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Embodied Phronetic Pedagogy: Cultivating Ethical and Moral Capabilities in Postgraduate Business Students.

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    • Abstract:
      Scholars have debated the issue of how to improve business ethics education so that it impacts managerial practice. We contribute to this discussion by proposing a pedagogy that we denominate "embodied phronesis." We developed the pedagogy and applied it for over five years at an Australian business school. Embodied phronesis is based on experiential learning and cultivates students' ethical-moral capabilities by integrating normative aspects (a reflection on ethical principles informing decisions), behavioral factors (the role of emotions and preconscious reactions in shaping ethical behavior), and social determinants (a consideration of power relations enabling and constraining ethical practice in organizations). To understand the impact of this pedagogy, we analyze reflective diaries written by postgraduate business students who completed a course designed according to these principles. We find that embodied phronesis enables students to shift from a technical, values-free conception of managerial action to a view of management as ethical and moral practice. Our pedagogy allows students to deal with the complexities inherent in business ethics while simultaneously illustrating that there are not simple answers to the problem of how to be ethical in a business context. [ABSTRACT FROM AUTHOR]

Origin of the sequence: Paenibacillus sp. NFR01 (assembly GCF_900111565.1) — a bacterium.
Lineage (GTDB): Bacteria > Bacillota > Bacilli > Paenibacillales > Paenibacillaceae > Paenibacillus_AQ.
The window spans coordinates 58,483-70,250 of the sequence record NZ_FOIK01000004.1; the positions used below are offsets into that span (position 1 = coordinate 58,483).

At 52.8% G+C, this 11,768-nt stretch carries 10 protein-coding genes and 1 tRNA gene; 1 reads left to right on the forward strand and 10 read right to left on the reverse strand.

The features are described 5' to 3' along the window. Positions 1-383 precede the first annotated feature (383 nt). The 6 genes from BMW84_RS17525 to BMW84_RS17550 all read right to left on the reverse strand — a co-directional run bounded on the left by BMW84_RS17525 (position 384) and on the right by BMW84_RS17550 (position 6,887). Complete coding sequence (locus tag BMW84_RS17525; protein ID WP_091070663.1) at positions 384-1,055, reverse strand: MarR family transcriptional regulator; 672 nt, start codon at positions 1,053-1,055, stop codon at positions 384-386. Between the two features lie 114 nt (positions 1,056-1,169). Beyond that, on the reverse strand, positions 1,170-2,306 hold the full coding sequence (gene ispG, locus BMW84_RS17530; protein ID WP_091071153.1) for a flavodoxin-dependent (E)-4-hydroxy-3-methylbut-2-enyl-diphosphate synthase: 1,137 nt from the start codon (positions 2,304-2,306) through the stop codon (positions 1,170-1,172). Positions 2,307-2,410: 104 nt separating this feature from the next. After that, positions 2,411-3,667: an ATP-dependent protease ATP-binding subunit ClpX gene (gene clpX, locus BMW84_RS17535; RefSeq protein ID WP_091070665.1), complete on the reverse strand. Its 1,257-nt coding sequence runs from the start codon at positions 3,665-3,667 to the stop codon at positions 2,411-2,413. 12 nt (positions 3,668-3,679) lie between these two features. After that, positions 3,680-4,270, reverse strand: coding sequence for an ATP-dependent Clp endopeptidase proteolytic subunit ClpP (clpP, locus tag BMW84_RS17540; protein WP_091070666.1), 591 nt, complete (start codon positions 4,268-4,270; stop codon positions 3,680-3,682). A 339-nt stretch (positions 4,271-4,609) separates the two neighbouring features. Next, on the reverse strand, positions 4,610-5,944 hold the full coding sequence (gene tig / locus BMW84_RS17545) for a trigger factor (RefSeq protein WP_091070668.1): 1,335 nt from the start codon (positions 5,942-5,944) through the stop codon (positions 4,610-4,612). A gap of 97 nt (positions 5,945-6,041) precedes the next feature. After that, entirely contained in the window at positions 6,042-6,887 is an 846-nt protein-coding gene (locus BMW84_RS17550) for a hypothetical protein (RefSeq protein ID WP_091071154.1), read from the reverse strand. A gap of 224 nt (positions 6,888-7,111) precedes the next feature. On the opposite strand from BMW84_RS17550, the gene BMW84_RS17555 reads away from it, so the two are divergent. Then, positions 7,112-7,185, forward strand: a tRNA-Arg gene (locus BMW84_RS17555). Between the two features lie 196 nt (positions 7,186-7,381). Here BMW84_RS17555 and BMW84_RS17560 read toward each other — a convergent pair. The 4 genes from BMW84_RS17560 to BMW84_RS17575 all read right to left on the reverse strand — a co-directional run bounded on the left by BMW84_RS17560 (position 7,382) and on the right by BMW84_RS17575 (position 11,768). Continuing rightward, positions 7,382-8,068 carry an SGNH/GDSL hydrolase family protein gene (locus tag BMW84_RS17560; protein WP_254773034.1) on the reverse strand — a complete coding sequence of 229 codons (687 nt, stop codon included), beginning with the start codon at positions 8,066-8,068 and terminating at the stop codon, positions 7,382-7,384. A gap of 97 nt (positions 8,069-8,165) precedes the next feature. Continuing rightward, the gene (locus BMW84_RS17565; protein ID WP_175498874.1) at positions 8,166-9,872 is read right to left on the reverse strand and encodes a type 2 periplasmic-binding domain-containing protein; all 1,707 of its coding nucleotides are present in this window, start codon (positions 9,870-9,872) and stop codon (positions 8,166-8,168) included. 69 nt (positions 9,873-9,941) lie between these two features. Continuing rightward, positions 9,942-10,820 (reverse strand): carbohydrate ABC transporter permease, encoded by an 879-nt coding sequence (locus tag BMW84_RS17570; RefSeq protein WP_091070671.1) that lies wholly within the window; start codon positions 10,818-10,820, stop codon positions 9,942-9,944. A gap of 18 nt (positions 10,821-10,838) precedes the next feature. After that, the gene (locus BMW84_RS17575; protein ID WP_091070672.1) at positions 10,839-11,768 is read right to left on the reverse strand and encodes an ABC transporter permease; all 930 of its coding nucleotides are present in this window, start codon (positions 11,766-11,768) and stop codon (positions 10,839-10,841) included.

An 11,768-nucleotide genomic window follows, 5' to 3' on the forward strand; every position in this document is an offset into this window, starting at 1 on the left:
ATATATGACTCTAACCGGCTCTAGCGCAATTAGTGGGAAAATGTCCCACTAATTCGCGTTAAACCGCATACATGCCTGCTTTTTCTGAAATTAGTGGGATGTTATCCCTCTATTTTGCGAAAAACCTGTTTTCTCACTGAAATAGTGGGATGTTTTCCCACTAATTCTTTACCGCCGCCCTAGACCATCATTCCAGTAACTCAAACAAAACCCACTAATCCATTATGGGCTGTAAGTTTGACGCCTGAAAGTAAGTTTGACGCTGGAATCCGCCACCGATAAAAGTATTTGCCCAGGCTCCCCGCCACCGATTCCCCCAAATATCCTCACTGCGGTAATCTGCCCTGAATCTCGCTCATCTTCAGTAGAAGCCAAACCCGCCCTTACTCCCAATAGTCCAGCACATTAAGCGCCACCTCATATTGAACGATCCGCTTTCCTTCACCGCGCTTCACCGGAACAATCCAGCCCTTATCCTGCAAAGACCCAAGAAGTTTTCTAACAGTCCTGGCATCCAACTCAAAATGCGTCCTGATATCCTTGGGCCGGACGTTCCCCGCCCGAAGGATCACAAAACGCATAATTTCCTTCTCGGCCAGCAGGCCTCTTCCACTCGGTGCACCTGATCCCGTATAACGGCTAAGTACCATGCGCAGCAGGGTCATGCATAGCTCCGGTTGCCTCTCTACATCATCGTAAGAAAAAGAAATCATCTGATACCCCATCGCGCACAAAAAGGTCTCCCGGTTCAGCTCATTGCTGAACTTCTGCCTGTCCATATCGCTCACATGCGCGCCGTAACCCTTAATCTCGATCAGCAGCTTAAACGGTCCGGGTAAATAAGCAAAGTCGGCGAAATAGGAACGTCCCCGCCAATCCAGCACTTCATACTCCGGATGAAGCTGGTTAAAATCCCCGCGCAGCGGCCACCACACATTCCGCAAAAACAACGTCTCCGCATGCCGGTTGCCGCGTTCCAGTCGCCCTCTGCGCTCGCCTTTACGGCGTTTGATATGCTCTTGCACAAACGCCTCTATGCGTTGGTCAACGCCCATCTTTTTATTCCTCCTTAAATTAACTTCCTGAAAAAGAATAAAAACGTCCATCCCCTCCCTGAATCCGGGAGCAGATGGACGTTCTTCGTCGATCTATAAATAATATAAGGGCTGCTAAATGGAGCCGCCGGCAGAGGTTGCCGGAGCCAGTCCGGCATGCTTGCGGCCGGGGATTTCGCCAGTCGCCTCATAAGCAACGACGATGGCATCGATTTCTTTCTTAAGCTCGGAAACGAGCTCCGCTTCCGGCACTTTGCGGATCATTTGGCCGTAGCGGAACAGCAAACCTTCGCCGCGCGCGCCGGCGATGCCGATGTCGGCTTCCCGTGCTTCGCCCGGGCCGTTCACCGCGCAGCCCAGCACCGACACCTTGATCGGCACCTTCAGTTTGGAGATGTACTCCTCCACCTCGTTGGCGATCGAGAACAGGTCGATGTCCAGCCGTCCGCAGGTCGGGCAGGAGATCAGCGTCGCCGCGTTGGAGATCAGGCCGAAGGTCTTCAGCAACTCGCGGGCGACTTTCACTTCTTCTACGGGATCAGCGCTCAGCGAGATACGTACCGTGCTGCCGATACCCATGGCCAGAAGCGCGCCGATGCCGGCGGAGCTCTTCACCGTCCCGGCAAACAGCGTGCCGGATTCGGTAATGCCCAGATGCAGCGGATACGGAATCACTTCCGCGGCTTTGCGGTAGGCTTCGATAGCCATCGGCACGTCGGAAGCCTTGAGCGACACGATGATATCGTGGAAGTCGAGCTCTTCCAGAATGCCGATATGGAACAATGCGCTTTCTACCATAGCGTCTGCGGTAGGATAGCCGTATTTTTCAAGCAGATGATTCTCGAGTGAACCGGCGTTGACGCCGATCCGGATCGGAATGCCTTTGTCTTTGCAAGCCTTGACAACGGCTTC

• Abstract:
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